More school funding cuts unlikely
The USD 491 Board of Education heard some good news when it met again to prioritize the district's services in the event of further budget cuts. Superintendent Marty Kobza said budget cuts this year looked to be unnecessary. But, Kobza said, it was likely the state wouldn't supply any new funding for the next budget year.
Regardless of whether the district will have to slim down this year, Kobza has emphasized the value of going through the prioritization exercise, as it could come in handy in the future.
For the time being, however, the Board's discussion centered around the need to spare the increasingly important educational tool of technology.
Kobza recommended leaving technology alone, especially because once the new high school was equipped the cost would decrease significantly. Preliminary estimates, he said, showed it would cost the district about $190,000 after shifting some computers already in use in the district to the new high school.
He also said it was important to keep technology classes equipped, because they will come in handy when the state's three units of science requirements kicked in. If the district couldn't offer "tech science" courses for non-college bound students, Kobza said they'd be faced with passing chemistry or physics.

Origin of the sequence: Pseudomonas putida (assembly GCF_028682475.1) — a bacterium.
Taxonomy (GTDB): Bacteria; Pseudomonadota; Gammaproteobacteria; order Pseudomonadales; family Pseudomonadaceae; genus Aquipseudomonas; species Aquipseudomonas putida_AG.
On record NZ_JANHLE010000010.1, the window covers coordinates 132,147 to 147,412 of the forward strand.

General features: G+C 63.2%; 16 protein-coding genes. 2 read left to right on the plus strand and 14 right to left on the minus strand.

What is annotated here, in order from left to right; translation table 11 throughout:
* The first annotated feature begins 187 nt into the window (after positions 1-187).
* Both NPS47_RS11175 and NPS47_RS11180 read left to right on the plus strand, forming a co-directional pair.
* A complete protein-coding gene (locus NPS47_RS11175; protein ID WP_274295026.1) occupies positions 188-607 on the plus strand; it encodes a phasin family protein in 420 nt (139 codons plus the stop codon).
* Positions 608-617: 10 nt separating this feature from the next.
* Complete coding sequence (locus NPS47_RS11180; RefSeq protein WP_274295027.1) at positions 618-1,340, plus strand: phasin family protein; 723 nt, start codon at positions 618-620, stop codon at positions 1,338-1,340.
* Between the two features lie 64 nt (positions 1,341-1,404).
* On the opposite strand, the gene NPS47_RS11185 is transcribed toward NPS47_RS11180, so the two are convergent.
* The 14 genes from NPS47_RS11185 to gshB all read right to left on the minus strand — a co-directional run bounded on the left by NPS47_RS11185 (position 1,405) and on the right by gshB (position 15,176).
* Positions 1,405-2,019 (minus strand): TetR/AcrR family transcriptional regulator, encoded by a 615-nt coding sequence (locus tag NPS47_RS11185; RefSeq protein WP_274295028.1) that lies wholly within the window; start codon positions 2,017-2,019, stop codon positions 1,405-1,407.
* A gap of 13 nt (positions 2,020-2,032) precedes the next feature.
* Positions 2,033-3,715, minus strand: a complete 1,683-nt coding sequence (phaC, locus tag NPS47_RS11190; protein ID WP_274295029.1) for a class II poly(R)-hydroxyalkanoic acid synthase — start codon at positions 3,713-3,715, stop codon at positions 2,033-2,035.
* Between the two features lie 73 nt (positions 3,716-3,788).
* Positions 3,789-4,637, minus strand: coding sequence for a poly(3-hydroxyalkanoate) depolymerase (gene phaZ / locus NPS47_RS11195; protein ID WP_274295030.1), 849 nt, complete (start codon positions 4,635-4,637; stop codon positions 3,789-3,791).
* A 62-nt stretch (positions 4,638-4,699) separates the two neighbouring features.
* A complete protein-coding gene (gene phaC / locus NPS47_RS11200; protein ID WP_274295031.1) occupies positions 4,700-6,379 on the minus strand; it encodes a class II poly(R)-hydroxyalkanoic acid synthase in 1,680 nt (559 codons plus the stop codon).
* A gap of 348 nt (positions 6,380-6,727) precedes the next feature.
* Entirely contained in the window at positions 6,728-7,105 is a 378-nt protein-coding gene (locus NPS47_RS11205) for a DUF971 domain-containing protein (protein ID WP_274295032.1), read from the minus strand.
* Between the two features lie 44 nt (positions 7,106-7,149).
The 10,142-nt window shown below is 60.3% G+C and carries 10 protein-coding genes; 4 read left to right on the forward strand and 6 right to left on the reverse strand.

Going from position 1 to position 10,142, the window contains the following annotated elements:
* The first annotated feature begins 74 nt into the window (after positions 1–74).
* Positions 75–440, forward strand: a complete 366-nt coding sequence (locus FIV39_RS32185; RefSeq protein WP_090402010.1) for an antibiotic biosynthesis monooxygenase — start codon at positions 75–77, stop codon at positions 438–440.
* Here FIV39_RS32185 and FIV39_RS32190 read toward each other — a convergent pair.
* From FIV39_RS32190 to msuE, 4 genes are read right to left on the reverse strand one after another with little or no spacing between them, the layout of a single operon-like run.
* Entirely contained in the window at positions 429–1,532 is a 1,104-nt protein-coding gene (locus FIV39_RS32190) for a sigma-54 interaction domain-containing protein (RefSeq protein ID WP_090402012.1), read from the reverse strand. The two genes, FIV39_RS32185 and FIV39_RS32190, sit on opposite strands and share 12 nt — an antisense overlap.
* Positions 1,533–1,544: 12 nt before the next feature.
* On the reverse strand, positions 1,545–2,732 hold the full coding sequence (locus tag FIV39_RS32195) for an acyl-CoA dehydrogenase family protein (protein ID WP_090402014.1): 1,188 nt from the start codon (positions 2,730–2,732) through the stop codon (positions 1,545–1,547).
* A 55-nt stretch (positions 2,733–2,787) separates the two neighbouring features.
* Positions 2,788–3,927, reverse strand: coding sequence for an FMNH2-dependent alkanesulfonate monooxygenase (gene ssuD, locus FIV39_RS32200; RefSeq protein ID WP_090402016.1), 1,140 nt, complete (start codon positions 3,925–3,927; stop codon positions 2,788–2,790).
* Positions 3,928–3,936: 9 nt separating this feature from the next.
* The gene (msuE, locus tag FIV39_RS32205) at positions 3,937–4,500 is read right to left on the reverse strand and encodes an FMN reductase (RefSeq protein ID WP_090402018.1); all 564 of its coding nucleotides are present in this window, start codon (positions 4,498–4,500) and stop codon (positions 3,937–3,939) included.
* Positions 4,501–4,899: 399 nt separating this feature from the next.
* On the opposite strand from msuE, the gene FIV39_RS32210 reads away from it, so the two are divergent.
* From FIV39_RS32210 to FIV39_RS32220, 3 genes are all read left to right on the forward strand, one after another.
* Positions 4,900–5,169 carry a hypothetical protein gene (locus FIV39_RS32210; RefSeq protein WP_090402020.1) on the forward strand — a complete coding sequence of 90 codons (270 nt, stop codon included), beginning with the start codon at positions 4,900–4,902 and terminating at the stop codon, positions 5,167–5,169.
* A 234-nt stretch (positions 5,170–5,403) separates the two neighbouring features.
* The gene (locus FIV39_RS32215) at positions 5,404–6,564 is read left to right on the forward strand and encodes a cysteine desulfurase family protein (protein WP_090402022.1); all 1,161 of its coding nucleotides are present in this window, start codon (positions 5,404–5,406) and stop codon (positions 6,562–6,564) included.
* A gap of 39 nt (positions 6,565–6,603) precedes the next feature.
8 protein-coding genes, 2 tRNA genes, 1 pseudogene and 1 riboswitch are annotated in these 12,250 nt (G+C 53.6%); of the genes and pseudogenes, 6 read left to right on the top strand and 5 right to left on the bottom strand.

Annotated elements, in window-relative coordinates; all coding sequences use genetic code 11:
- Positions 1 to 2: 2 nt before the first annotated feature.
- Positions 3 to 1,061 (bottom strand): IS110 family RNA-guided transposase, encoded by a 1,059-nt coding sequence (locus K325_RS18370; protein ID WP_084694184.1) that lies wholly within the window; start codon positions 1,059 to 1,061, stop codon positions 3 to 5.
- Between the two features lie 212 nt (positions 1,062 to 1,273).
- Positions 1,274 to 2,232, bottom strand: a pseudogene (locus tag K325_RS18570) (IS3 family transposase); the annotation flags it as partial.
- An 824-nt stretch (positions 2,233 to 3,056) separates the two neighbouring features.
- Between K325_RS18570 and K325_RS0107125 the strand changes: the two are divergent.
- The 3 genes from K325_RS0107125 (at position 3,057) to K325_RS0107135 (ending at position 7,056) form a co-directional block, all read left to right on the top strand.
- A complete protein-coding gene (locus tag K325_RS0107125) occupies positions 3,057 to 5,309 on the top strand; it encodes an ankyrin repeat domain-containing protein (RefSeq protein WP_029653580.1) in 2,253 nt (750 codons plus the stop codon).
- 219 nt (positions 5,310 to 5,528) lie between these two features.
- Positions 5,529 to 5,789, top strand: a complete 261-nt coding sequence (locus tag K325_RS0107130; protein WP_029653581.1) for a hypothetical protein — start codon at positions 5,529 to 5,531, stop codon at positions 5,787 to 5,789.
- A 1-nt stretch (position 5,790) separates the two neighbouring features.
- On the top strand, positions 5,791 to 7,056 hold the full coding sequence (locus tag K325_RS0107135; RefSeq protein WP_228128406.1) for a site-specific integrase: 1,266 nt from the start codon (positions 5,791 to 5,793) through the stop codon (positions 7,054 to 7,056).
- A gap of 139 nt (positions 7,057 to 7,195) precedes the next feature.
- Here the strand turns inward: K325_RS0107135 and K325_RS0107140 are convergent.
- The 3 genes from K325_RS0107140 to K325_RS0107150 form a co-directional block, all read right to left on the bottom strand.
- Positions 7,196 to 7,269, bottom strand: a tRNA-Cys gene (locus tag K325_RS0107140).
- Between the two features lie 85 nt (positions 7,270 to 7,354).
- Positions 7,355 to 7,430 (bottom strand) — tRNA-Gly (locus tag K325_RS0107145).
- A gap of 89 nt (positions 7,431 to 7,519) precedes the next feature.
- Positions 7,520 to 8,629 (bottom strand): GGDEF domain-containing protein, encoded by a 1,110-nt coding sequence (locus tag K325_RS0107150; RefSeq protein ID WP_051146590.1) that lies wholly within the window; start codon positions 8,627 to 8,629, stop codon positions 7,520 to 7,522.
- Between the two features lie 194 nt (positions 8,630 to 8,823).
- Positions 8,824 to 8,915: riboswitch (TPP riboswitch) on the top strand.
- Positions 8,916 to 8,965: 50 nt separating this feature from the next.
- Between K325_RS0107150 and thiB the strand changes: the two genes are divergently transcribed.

Although technology grants for schools are abundant, many of them came with socio-economic requirements Eudora couldn't meet, Kobza said.
In addition to computers, the district's phones need upgrading, which Kobza said could come at a cost of $40,000. A district-wide upgrade would mean intra-district calls could go through fiberoptic lines, meaning such calls wouldn't tie up outside analog lines.
The Board discussed the merits of both leasing and purchasing technology equipment. Board member Carlie Abel said he thought it seemed as though the district was spending a lot of money on technology, but fellow Board member Kenny Massey said such expenditures were justified.
"Once you get behind on technology, you don't catch up," Massey said.
The technology issue extended into discussion of the district's libraries, which Board members said they were concerned had too few books. Kobza said the Internet was changing -- but not diminishing -- the importance of school libraries. Technology-savvy libraries can improve students' access to research materials, he said, by allowing them instant access via the Internet rather than waiting several weeks for inter-library loan books to arrive.
Kobza told the Board about a reading program, which he planned to present at upcoming meetings, that has students using computers as a tool for, not in lieu of, reading books.
"Hopefully we never get people away from reading books," he said.